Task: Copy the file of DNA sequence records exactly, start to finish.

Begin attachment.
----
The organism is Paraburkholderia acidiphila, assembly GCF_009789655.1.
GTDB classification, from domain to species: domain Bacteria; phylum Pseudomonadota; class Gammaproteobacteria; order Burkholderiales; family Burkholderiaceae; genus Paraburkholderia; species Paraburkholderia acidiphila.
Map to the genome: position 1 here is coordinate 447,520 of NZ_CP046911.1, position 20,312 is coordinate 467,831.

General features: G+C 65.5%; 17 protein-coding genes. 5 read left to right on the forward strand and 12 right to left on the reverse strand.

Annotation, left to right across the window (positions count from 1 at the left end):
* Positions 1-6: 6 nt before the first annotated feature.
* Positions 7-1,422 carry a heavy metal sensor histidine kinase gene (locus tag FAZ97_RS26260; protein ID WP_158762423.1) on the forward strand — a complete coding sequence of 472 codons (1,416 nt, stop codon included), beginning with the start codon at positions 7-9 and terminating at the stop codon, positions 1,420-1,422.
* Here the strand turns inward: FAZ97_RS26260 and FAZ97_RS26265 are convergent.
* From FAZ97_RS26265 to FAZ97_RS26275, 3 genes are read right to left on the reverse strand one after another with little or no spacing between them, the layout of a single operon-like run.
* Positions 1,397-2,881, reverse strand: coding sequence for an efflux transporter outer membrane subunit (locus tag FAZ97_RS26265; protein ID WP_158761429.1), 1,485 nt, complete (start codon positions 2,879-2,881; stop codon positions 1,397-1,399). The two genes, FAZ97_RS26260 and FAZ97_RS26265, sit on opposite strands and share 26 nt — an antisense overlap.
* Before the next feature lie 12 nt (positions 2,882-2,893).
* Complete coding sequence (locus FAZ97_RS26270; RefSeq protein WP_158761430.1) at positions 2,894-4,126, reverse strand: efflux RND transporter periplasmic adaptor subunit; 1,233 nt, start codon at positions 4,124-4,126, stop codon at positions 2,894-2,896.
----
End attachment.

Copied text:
The organism is Paraburkholderia acidiphila, assembly GCF_009789655.1.
GTDB classification, from domain to species: domain Bacteria; phylum Pseudomonadota; class Gammaproteobacteria; order Burkholderiales; family Burkholderiaceae; genus Paraburkholderia; species Paraburkholderia acidiphila.
Map to the genome: position 1 here is coordinate 447,520 of NZ_CP046911.1, position 20,312 is coordinate 467,831.

General features: G+C 65.5%; 17 protein-coding genes. 5 read left to right on the forward strand and 12 right to left on the reverse strand.

Annotation, left to right across the window (positions count from 1 at the left end):
* Positions 1-6: 6 nt before the first annotated feature.
* Positions 7-1,422 carry a heavy metal sensor histidine kinase gene (locus tag FAZ97_RS26260; protein ID WP_158762423.1) on the forward strand — a complete coding sequence of 472 codons (1,416 nt, stop codon included), beginning with the start codon at positions 7-9 and terminating at the stop codon, positions 1,420-1,422.
* Here the strand turns inward: FAZ97_RS26260 and FAZ97_RS26265 are convergent.
* From FAZ97_RS26265 to FAZ97_RS26275, 3 genes are read right to left on the reverse strand one after another with little or no spacing between them, the layout of a single operon-like run.
* Positions 1,397-2,881, reverse strand: coding sequence for an efflux transporter outer membrane subunit (locus tag FAZ97_RS26265; protein ID WP_158761429.1), 1,485 nt, complete (start codon positions 2,879-2,881; stop codon positions 1,397-1,399). The two genes, FAZ97_RS26260 and FAZ97_RS26265, sit on opposite strands and share 26 nt — an antisense overlap.
* Before the next feature lie 12 nt (positions 2,882-2,893).
* Complete coding sequence (locus FAZ97_RS26270; RefSeq protein WP_158761430.1) at positions 2,894-4,126, reverse strand: efflux RND transporter periplasmic adaptor subunit; 1,233 nt, start codon at positions 4,124-4,126, stop codon at positions 2,894-2,896.